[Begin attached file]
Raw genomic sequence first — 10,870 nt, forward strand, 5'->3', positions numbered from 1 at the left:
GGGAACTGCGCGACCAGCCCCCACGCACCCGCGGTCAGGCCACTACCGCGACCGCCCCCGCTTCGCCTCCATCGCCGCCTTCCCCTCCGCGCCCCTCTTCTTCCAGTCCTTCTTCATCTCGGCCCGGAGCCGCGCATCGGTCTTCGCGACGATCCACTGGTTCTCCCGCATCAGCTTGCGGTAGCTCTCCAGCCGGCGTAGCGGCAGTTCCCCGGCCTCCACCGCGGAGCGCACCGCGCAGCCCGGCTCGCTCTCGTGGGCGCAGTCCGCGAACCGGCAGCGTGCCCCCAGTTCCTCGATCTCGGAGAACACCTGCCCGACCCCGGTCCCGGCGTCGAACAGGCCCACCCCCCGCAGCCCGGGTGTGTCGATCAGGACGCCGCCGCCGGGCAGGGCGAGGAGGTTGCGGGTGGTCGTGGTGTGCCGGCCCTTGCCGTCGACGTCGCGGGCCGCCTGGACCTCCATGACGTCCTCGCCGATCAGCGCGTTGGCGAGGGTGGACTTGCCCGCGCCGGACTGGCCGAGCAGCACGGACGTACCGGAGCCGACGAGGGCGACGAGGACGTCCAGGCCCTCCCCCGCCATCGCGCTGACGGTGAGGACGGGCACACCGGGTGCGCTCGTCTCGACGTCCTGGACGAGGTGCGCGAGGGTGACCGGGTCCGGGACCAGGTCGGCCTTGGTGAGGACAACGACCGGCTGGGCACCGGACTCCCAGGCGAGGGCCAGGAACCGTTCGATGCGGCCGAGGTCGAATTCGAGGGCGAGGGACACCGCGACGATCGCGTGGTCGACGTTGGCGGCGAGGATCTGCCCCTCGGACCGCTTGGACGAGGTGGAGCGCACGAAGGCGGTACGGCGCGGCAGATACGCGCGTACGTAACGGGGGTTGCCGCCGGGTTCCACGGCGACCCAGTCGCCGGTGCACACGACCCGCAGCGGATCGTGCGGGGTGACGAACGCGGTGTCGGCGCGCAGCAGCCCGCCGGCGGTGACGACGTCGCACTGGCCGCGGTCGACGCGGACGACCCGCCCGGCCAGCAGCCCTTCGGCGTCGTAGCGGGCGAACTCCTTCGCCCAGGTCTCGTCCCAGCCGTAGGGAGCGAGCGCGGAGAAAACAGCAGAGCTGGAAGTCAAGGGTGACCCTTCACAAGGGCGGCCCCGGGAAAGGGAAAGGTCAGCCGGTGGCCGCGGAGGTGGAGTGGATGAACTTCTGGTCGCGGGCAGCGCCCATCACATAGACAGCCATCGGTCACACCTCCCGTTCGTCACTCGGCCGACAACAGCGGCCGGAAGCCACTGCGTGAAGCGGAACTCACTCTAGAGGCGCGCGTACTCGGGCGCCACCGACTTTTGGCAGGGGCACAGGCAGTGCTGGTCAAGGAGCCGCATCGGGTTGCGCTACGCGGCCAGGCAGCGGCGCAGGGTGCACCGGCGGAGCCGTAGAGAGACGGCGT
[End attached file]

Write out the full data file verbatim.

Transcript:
Raw genomic sequence first — 10,870 nt, forward strand, 5'->3', positions numbered from 1 at the left:
GGGAACTGCGCGACCAGCCCCCACGCACCCGCGGTCAGGCCACTACCGCGACCGCCCCCGCTTCGCCTCCATCGCCGCCTTCCCCTCCGCGCCCCTCTTCTTCCAGTCCTTCTTCATCTCGGCCCGGAGCCGCGCATCGGTCTTCGCGACGATCCACTGGTTCTCCCGCATCAGCTTGCGGTAGCTCTCCAGCCGGCGTAGCGGCAGTTCCCCGGCCTCCACCGCGGAGCGCACCGCGCAGCCCGGCTCGCTCTCGTGGGCGCAGTCCGCGAACCGGCAGCGTGCCCCCAGTTCCTCGATCTCGGAGAACACCTGCCCGACCCCGGTCCCGGCGTCGAACAGGCCCACCCCCCGCAGCCCGGGTGTGTCGATCAGGACGCCGCCGCCGGGCAGGGCGAGGAGGTTGCGGGTGGTCGTGGTGTGCCGGCCCTTGCCGTCGACGTCGCGGGCCGCCTGGACCTCCATGACGTCCTCGCCGATCAGCGCGTTGGCGAGGGTGGACTTGCCCGCGCCGGACTGGCCGAGCAGCACGGACGTACCGGAGCCGACGAGGGCGACGAGGACGTCCAGGCCCTCCCCCGCCATCGCGCTGACGGTGAGGACGGGCACACCGGGTGCGCTCGTCTCGACGTCCTGGACGAGGTGCGCGAGGGTGACCGGGTCCGGGACCAGGTCGGCCTTGGTGAGGACAACGACCGGCTGGGCACCGGACTCCCAGGCGAGGGCCAGGAACCGTTCGATGCGGCCGAGGTCGAATTCGAGGGCGAGGGACACCGCGACGATCGCGTGGTCGACGTTGGCGGCGAGGATCTGCCCCTCGGACCGCTTGGACGAGGTGGAGCGCACGAAGGCGGTACGGCGCGGCAGATACGCGCGTACGTAACGGGGGTTGCCGCCGGGTTCCACGGCGACCCAGTCGCCGGTGCACACGACCCGCAGCGGATCGTGCGGGGTGACGAACGCGGTGTCGGCGCGCAGCAGCCCGCCGGCGGTGACGACGTCGCACTGGCCGCGGTCGACGCGGACGACCCGCCCGGCCAGCAGCCCTTCGGCGTCGTAGCGGGCGAACTCCTTCGCCCAGGTCTCGTCCCAGCCGTAGGGAGCGAGCGCGGAGAAAACAGCAGAGCTGGAAGTCAAGGGTGACCCTTCACAAGGGCGGCCCCGGGAAAGGGAAAGGTCAGCCGGTGGCCGCGGAGGTGGAGTGGATGAACTTCTGGTCGCGGGCAGCGCCCATCACATAGACAGCCATCGGTCACACCTCCCGTTCGTCACTCGGCCGACAACAGCGGCCGGAAGCCACTGCGTGAAGCGGAACTCACTCTAGAGGCGCGCGTACTCGGGCGCCACCGACTTTTGGCAGGGGCACAGGCAGTGCTGGTCAAGGAGCCGCATCGGGTTGCGCTACGCGGCCAGGCAGCGGCGCAGGGTGCACCGGCGGAGCCGTAGAGAGACGGCGT